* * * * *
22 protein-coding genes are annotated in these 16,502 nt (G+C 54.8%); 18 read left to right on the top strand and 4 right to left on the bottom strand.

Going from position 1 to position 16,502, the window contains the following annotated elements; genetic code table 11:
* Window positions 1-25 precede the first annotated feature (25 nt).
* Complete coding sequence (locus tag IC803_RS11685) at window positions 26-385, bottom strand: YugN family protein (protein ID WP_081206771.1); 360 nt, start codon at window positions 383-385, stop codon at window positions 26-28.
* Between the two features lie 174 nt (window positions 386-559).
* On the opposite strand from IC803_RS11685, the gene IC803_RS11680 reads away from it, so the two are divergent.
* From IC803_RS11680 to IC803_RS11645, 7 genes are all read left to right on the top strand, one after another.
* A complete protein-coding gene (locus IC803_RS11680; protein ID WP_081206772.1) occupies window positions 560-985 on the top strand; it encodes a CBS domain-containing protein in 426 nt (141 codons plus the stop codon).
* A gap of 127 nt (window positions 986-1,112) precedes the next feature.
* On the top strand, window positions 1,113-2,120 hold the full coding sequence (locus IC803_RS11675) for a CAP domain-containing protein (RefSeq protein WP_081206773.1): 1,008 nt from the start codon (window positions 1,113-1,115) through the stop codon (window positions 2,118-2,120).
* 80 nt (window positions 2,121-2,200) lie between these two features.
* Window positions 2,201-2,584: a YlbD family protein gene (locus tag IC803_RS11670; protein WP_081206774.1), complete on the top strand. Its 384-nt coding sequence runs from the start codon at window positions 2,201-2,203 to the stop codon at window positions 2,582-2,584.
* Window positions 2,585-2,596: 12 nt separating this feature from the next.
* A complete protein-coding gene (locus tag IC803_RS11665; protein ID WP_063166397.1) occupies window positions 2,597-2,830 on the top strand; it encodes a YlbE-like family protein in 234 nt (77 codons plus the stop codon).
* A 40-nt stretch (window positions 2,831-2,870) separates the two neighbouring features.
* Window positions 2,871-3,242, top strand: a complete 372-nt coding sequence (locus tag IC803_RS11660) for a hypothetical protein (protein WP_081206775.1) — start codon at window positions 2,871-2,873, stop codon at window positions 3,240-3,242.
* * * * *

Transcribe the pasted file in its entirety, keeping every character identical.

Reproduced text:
22 protein-coding genes are annotated in these 16,502 nt (G+C 54.8%); 18 read left to right on the top strand and 4 right to left on the bottom strand.

Going from position 1 to position 16,502, the window contains the following annotated elements; genetic code table 11:
* Window positions 1-25 precede the first annotated feature (25 nt).
* Complete coding sequence (locus tag IC803_RS11685) at window positions 26-385, bottom strand: YugN family protein (protein ID WP_081206771.1); 360 nt, start codon at window positions 383-385, stop codon at window positions 26-28.
* Between the two features lie 174 nt (window positions 386-559).
* On the opposite strand from IC803_RS11685, the gene IC803_RS11680 reads away from it, so the two are divergent.
* From IC803_RS11680 to IC803_RS11645, 7 genes are all read left to right on the top strand, one after another.
* A complete protein-coding gene (locus IC803_RS11680; protein ID WP_081206772.1) occupies window positions 560-985 on the top strand; it encodes a CBS domain-containing protein in 426 nt (141 codons plus the stop codon).
* A gap of 127 nt (window positions 986-1,112) precedes the next feature.
* On the top strand, window positions 1,113-2,120 hold the full coding sequence (locus IC803_RS11675) for a CAP domain-containing protein (RefSeq protein WP_081206773.1): 1,008 nt from the start codon (window positions 1,113-1,115) through the stop codon (window positions 2,118-2,120).
* 80 nt (window positions 2,121-2,200) lie between these two features.
* Window positions 2,201-2,584: a YlbD family protein gene (locus tag IC803_RS11670; protein WP_081206774.1), complete on the top strand. Its 384-nt coding sequence runs from the start codon at window positions 2,201-2,203 to the stop codon at window positions 2,582-2,584.
* Window positions 2,585-2,596: 12 nt separating this feature from the next.
* A complete protein-coding gene (locus tag IC803_RS11665; protein ID WP_063166397.1) occupies window positions 2,597-2,830 on the top strand; it encodes a YlbE-like family protein in 234 nt (77 codons plus the stop codon).
* A 40-nt stretch (window positions 2,831-2,870) separates the two neighbouring features.
* Window positions 2,871-3,242, top strand: a complete 372-nt coding sequence (locus tag IC803_RS11660) for a hypothetical protein (protein WP_081206775.1) — start codon at window positions 2,871-2,873, stop codon at window positions 3,240-3,242.